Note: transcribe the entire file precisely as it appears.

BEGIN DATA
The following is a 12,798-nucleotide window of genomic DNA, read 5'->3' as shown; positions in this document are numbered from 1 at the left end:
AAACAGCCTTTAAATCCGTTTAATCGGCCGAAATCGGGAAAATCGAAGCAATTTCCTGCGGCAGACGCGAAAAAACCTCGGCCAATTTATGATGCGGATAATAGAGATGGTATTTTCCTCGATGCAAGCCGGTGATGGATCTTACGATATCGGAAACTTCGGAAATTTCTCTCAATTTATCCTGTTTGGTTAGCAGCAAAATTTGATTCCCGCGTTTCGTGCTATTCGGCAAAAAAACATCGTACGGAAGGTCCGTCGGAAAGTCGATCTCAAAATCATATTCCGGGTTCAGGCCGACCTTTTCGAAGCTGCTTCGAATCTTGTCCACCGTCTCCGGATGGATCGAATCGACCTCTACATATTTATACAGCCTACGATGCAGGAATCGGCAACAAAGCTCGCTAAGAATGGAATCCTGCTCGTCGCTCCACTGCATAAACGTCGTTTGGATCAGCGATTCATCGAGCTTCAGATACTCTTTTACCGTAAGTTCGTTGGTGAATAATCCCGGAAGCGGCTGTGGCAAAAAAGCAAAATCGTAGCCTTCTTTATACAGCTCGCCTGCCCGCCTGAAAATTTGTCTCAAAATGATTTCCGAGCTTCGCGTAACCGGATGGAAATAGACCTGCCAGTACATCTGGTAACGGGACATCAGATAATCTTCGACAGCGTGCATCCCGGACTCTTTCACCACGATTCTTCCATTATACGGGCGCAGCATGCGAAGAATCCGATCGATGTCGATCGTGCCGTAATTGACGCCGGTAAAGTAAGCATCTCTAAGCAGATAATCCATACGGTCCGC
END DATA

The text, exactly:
The following is a 12,798-nucleotide window of genomic DNA, read 5'->3' as shown; positions in this document are numbered from 1 at the left end:
AAACAGCCTTTAAATCCGTTTAATCGGCCGAAATCGGGAAAATCGAAGCAATTTCCTGCGGCAGACGCGAAAAAACCTCGGCCAATTTATGATGCGGATAATAGAGATGGTATTTTCCTCGATGCAAGCCGGTGATGGATCTTACGATATCGGAAACTTCGGAAATTTCTCTCAATTTATCCTGTTTGGTTAGCAGCAAAATTTGATTCCCGCGTTTCGTGCTATTCGGCAAAAAAACATCGTACGGAAGGTCCGTCGGAAAGTCGATCTCAAAATCATATTCCGGGTTCAGGCCGACCTTTTCGAAGCTGCTTCGAATCTTGTCCACCGTCTCCGGATGGATCGAATCGACCTCTACATATTTATACAGCCTACGATGCAGGAATCGGCAACAAAGCTCGCTAAGAATGGAATCCTGCTCGTCGCTCCACTGCATAAACGTCGTTTGGATCAGCGATTCATCGAGCTTCAGATACTCTTTTACCGTAAGTTCGTTGGTGAATAATCCCGGAAGCGGCTGTGGCAAAAAAGCAAAATCGTAGCCTTCTTTATACAGCTCGCCTGCCCGCCTGAAAATTTGTCTCAAAATGATTTCCGAGCTTCGCGTAACCGGATGGAAATAGACCTGCCAGTACATCTGGTAACGGGACATCAGATAATCTTCGACAGCGTGCATCCCGGACTCTTTCACCACGATTCTTCCATTATACGGGCGCAGCATGCGAAGAATCCGATCGATGTCGATCGTGCCGTAATTGACGCCGGTAAAGTAAGCATCTCTAAGCAGATAATCCATACGGTCCGC